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Sunday, February 21, 2010

Shades of Cold War as Russian submarines spotted off US east coast

The shadow of the Cold War has returned to the US coastline with the first detection in 15 years of Russian nuclear-powered submarines operating offshore.

With the irregular appearance of Bear strategic bombers in international airspace close to America and Britain, the emergence of two Akula Class submarines off the East Coast of the US — described by a Russian general as “a normal patrol” — has reawakened concerns about Moscow’s military aims.

The Royal Navy declined to say whether it had any evidence of Akula submarines returning to their Cold War haunts in the Iceland Gap, north of Scotland. “We don’t want to let them know that we know where they are operating,” a defence official said.

The Akula is capable of carrying torpedoes for attacking other submarines and surface vessels, as well as cruise missiles. It is also fitted with equipment to avoid detection. The American equivalent is the Los Angeles Class nuclear-powered submarine.

Commodore Stephen Saunders, a former submarine commander and editor of Jane’s Fighting Ships, said: “The arrival of Akula Class submarines off the US eastern seaboard is as much a political move by the Russian Navy as a military one, although these deployments would always have to be approved from high-up. It’s unquestionably the Russian Navy trying to raise its profile.”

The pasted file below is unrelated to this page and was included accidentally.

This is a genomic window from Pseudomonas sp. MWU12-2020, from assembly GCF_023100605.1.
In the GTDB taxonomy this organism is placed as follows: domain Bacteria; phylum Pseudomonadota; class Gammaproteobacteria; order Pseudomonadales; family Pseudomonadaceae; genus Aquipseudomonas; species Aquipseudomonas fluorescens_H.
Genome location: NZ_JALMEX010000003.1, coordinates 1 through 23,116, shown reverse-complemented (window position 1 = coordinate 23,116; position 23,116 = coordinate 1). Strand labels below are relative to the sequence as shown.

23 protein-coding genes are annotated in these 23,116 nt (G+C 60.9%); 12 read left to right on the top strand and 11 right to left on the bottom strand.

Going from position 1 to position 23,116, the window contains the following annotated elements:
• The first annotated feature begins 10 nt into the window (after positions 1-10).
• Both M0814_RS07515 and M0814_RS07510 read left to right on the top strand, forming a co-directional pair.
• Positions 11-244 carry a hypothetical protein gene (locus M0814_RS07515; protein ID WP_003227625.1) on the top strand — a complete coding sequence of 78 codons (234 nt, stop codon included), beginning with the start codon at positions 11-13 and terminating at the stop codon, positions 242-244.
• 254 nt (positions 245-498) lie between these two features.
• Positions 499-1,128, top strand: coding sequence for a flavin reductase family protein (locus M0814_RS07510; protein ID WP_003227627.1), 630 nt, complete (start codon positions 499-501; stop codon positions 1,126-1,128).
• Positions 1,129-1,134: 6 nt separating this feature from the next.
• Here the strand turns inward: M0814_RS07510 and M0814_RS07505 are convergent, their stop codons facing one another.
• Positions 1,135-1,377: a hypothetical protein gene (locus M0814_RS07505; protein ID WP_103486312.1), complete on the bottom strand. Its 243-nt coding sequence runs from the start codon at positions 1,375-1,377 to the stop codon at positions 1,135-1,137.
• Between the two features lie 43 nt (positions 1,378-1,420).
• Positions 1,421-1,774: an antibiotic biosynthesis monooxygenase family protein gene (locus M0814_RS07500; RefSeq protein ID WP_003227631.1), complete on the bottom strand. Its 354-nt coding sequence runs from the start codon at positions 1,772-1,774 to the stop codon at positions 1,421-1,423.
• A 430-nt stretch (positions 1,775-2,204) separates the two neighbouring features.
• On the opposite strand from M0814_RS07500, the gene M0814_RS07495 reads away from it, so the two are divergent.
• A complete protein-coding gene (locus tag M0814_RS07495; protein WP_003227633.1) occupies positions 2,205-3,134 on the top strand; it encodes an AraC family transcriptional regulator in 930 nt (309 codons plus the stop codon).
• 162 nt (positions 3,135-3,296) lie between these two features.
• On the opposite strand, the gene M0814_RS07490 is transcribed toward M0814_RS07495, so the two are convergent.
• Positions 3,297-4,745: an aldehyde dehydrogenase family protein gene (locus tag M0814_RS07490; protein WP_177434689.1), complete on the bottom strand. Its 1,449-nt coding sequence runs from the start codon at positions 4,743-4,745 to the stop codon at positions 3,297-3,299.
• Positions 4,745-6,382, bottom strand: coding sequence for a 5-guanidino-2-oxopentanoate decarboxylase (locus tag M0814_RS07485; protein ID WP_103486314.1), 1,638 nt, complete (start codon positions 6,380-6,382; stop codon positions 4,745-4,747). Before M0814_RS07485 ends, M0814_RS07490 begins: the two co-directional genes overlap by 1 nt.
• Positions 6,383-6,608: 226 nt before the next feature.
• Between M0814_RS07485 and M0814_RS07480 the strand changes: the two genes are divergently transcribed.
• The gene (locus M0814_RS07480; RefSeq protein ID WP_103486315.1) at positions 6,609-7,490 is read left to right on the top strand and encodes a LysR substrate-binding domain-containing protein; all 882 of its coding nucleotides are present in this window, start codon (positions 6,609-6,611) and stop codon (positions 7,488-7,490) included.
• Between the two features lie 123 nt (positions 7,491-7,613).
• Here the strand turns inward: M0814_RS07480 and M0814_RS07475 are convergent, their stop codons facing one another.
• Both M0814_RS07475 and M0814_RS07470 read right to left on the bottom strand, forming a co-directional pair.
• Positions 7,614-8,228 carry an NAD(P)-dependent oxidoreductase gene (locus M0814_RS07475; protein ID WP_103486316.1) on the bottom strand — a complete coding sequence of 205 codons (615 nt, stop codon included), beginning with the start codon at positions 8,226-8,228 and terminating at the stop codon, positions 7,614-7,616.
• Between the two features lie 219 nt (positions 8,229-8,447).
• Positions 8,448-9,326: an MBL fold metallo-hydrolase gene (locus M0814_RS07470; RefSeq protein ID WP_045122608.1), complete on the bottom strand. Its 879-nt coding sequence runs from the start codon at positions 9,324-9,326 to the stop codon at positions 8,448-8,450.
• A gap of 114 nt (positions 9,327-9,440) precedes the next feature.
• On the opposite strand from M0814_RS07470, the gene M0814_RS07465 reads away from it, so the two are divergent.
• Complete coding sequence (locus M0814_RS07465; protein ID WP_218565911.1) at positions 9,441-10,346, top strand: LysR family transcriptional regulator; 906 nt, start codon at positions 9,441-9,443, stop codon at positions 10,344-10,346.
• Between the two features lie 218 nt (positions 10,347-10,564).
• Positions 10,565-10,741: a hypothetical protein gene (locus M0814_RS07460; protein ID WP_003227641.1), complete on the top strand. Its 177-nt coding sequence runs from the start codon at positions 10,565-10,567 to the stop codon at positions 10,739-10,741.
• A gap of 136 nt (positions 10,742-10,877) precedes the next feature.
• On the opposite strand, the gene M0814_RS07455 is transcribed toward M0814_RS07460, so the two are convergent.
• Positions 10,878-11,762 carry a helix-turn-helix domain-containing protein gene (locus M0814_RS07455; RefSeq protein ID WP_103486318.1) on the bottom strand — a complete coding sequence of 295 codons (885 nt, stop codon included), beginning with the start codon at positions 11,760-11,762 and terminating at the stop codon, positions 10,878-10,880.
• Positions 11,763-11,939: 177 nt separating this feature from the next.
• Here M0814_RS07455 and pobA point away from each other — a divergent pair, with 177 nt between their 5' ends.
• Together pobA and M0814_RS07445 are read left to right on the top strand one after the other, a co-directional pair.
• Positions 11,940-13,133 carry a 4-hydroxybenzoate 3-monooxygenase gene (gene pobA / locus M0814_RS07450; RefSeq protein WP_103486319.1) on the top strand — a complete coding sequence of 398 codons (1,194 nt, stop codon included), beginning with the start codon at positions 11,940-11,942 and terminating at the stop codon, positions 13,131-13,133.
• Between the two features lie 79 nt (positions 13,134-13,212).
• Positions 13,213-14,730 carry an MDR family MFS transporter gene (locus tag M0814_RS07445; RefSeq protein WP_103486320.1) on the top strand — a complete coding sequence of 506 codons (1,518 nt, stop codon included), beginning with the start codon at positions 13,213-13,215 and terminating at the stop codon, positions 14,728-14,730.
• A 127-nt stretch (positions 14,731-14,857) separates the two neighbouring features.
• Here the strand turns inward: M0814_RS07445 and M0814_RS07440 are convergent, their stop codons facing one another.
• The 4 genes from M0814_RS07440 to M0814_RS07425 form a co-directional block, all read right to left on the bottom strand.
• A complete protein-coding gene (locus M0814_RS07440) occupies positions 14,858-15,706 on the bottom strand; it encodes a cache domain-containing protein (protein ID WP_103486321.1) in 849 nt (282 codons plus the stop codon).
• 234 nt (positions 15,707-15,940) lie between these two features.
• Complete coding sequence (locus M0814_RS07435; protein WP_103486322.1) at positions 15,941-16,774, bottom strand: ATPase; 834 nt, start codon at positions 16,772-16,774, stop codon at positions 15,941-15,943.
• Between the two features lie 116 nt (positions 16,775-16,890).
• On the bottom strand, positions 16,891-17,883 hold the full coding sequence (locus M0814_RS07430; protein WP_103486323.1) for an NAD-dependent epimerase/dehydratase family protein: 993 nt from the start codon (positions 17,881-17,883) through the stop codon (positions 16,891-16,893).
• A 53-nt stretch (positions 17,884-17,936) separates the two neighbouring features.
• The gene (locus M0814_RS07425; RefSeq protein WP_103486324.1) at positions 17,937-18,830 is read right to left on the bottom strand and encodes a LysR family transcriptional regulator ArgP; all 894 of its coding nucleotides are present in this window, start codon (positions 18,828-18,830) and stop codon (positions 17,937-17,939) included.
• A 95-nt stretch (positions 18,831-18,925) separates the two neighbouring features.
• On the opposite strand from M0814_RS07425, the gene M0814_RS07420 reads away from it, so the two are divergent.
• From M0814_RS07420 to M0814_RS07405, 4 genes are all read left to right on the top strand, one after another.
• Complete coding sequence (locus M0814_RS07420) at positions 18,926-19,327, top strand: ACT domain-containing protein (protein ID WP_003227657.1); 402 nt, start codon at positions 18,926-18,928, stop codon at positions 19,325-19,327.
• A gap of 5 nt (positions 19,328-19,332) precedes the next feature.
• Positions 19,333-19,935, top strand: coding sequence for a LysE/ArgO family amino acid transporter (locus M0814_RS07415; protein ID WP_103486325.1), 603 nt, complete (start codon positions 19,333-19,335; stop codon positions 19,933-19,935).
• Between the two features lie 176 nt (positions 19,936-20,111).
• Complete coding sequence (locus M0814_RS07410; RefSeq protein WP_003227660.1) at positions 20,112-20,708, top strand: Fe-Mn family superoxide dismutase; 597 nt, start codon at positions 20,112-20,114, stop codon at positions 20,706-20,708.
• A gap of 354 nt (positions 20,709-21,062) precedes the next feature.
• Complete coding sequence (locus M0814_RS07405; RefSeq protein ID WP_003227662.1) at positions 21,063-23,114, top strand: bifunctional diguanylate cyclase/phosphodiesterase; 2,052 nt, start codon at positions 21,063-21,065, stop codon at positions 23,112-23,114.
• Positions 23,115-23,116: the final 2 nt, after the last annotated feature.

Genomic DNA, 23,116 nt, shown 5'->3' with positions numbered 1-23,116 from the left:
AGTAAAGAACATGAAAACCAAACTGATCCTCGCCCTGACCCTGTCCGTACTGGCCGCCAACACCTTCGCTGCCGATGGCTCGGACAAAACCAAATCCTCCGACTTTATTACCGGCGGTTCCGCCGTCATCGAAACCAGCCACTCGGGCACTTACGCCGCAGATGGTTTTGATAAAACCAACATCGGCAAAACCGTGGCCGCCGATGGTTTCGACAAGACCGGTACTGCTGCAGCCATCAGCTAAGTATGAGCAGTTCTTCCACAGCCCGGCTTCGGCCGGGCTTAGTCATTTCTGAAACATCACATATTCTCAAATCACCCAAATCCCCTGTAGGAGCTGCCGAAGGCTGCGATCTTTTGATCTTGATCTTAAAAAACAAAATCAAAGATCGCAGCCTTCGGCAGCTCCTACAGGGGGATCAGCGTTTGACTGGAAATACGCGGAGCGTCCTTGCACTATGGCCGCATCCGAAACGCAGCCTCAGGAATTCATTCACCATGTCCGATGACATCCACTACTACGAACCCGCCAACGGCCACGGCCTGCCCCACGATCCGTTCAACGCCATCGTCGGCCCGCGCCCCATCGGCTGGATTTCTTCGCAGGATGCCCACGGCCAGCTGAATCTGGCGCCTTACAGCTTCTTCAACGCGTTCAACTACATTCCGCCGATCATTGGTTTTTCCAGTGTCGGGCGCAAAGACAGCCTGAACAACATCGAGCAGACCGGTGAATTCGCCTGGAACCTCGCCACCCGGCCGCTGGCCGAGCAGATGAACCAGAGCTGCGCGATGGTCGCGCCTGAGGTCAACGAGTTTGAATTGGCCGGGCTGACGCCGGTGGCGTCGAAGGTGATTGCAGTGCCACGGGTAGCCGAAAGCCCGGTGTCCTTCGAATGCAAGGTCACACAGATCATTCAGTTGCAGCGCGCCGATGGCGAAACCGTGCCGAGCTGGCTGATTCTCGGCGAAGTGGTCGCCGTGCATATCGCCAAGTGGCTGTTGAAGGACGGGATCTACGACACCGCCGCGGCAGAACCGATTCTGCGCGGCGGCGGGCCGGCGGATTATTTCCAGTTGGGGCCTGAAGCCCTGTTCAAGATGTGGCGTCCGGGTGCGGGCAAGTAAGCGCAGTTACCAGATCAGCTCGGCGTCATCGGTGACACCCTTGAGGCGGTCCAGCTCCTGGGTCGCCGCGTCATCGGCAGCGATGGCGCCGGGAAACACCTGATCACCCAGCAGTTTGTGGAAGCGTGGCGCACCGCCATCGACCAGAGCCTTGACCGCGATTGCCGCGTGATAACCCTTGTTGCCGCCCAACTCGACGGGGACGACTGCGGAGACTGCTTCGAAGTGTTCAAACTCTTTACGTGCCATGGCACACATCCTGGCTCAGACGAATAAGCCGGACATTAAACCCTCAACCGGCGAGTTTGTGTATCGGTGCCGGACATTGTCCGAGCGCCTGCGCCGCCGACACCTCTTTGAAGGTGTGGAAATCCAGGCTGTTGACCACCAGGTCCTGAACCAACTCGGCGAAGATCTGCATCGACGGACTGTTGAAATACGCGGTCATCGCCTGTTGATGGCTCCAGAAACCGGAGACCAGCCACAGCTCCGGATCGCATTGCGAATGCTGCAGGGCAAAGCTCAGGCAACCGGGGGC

He added: “The Russian Navy has been suffering from neglect for years, to such an extent that a Russian navy commander admitted in June that they might have to buy ships from abroad.”

One of the two submarines spotted off the US was an Akula II, a more recent version of the class that first came into service in the mid-1980s. Akula II class vessels are the quietest of Russian nuclear-powered attack submarines. Their construction began in 1991, but development work was suspended because of a lack of funding. The money was found in the 2007 budget and trials started last year.

Anatoli Nogovitsyn, Deputy Chief of Staff of the Russian Armed Forces, said that the submarine patrols had restarted in 2007 after the order had been issued by Vladimir Putin, then the Russian President, for strategic bomber patrols to be relaunched. RAF Typhoon and Tornado aircraft, part of quick-reaction alert units based in the UK, have had to scramble to chase away Bear bombers on a number of occasions since 2007 when they first started to approach British internationally recognised airspace.

US officials said that the two newly detected submarines had done nothing to provoke significant concern. One of the Akula submarines was in international waters about 200 miles off the US coast; the location of the other was not released.

However, a Pentagon official told The New York Times: “Any time the Russian Navy does something out of the ordinary, it is cause for worry.

“We’ve known where they were and we’re not concerned about our ability to track the subs, but we’re concerned just because they are there.”

Norman Polmar, an American naval historian and submarine warfare expert, told the newspaper: “I don’t think they have put two first-line nuclear subs off the US coast in about 15 years.”

Last year, in another sign of the Russian Navy trying to return to its old ways, the battle cruiser Peter the Great sailed to the Caribbean to participate in naval exercises with the Venezuelan Navy, along with the destroyer Admiral Chabanenko and other support ships. It was the first significant show of military force in the region since the end of the Cold War.

Commodore Saunders said that the Russians were trying to build a new generation of nuclear ballistic-missile submarines but that at present they had failed to develop a missile that worked. The Russians have carried out several aborted tests on a new Bulava submarine-launched strategic missile.

The most recent flight test, carried out on July 16, ended in the missile veering off course and blowing up mid-flight after being launched from a submarine in the White Sea. It was the sixth test of the Bulava missile to fail since 2005.